Harford on Corruption

March 2, 2009

I must create an original post soon, lest my blog lose its reputation for original content. But not today. Tim Harford serves up some wisdom with his typical wit:

When competition [among politicians] does reduce corruption, it is very good news. In such cases, the most feared phrase in politics should be “bipartisan agreement” – for which read “cartel”.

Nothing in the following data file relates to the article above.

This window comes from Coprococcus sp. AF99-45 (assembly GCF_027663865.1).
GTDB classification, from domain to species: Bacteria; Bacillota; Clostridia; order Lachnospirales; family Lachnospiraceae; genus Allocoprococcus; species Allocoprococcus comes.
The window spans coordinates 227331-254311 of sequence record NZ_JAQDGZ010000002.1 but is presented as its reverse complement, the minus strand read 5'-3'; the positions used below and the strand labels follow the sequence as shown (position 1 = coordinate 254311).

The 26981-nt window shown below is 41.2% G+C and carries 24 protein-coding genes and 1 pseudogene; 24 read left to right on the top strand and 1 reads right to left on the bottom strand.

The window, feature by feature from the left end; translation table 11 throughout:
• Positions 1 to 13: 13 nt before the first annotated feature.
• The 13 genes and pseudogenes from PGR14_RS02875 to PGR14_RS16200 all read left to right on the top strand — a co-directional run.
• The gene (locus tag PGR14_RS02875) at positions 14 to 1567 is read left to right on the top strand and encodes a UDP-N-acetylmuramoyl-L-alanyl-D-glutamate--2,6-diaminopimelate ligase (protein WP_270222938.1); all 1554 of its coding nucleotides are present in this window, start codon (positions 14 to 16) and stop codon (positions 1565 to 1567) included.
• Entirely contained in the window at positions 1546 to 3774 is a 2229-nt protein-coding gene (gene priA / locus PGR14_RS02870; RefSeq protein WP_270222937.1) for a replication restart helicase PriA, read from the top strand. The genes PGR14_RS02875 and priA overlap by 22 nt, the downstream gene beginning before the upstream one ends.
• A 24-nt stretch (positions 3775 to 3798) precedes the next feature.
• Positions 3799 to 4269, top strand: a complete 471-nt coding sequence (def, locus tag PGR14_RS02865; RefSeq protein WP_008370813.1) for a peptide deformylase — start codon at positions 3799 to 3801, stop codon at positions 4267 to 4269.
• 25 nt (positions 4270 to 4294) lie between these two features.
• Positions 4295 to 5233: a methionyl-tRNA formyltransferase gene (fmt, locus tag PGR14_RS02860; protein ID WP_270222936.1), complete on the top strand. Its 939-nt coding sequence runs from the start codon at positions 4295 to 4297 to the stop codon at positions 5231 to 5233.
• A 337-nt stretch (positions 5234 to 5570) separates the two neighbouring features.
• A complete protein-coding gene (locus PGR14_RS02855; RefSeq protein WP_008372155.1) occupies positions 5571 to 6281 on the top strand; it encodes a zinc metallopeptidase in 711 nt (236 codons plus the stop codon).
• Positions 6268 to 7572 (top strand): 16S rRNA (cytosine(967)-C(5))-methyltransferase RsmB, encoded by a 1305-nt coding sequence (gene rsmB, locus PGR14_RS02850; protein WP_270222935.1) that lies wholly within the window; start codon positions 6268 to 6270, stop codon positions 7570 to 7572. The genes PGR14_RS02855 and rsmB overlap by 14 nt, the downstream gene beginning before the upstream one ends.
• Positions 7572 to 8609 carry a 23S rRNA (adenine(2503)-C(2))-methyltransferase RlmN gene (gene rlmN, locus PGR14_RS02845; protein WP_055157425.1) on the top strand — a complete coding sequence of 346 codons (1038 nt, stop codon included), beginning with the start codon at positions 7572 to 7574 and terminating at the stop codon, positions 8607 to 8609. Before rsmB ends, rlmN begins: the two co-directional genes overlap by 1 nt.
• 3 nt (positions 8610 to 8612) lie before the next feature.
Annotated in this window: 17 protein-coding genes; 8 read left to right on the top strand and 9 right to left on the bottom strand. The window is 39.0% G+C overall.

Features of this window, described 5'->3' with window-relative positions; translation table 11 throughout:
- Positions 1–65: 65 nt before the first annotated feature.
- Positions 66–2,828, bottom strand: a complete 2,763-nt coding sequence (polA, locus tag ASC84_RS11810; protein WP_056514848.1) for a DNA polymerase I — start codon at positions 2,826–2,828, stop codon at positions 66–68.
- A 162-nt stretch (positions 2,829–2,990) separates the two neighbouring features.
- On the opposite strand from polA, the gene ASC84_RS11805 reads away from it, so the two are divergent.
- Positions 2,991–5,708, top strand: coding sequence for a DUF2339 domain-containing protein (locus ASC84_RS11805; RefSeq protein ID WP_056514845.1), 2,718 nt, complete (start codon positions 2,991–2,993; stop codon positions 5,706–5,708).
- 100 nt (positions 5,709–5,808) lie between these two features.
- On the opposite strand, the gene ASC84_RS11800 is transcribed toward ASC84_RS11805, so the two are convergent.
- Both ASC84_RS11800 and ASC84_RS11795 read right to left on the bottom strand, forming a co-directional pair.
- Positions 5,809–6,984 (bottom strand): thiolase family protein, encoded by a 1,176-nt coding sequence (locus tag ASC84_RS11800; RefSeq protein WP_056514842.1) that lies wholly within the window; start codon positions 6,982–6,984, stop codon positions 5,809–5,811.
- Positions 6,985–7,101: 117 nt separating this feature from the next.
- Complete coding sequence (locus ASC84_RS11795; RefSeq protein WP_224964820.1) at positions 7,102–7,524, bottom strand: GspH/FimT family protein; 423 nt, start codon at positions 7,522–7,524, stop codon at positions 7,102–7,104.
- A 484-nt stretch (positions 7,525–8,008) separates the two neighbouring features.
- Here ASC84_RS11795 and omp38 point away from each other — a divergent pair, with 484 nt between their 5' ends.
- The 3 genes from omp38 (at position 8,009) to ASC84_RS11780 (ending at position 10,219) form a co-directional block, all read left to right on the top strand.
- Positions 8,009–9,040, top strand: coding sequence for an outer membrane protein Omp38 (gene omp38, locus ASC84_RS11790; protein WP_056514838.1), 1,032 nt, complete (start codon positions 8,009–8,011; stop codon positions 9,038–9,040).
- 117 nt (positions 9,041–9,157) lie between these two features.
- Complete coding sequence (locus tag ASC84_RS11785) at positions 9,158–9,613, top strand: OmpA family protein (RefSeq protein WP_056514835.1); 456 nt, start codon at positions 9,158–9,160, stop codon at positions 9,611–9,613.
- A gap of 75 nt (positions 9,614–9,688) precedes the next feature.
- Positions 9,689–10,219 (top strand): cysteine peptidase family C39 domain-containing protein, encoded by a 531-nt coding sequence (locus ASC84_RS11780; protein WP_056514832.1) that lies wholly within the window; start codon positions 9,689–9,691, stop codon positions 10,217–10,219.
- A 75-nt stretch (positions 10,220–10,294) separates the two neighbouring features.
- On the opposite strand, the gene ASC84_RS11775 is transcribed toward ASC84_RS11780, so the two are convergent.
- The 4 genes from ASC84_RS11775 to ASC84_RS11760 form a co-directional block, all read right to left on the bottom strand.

A word on Harford: speaking normatively, he’s the kind of economist more economists should be trying to be like. Too many economists have figured out that if you tell people what they wanted to hear anyway, you don’t really have to work through the tedious analysis. Instead, Harford starts with premises and works through their implications. As a result, he probably can’t tell you what the multiplier is or what is the likelihood of the stimulus bill “working”. But read Harford and the next time you think about real economic questions, you’ll be able to do more than just parrot some economist’s conclusions.


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